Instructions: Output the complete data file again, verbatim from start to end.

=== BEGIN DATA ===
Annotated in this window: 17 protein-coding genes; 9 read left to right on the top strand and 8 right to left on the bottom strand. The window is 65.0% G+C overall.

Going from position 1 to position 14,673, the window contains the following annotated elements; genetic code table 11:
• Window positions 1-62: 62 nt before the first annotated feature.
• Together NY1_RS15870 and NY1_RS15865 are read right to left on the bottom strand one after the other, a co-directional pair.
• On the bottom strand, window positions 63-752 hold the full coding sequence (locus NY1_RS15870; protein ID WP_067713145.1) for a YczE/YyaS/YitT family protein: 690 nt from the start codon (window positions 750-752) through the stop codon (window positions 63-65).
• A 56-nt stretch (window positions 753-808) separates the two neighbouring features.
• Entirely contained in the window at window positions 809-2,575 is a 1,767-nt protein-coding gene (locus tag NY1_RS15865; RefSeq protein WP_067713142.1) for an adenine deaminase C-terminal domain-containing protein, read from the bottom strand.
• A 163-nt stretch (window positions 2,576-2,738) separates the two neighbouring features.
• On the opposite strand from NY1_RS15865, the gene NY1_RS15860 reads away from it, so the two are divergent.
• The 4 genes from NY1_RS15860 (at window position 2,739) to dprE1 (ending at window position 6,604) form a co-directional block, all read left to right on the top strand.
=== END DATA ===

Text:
Annotated in this window: 17 protein-coding genes; 9 read left to right on the top strand and 8 right to left on the bottom strand. The window is 65.0% G+C overall.

Going from position 1 to position 14,673, the window contains the following annotated elements; genetic code table 11:
• Window positions 1-62: 62 nt before the first annotated feature.
• Together NY1_RS15870 and NY1_RS15865 are read right to left on the bottom strand one after the other, a co-directional pair.
• On the bottom strand, window positions 63-752 hold the full coding sequence (locus NY1_RS15870; protein ID WP_067713145.1) for a YczE/YyaS/YitT family protein: 690 nt from the start codon (window positions 750-752) through the stop codon (window positions 63-65).
• A 56-nt stretch (window positions 753-808) separates the two neighbouring features.
• Entirely contained in the window at window positions 809-2,575 is a 1,767-nt protein-coding gene (locus tag NY1_RS15865; RefSeq protein WP_067713142.1) for an adenine deaminase C-terminal domain-containing protein, read from the bottom strand.
• A 163-nt stretch (window positions 2,576-2,738) separates the two neighbouring features.
• On the opposite strand from NY1_RS15865, the gene NY1_RS15860 reads away from it, so the two are divergent.
• The 4 genes from NY1_RS15860 (at window position 2,739) to dprE1 (ending at window position 6,604) form a co-directional block, all read left to right on the top strand.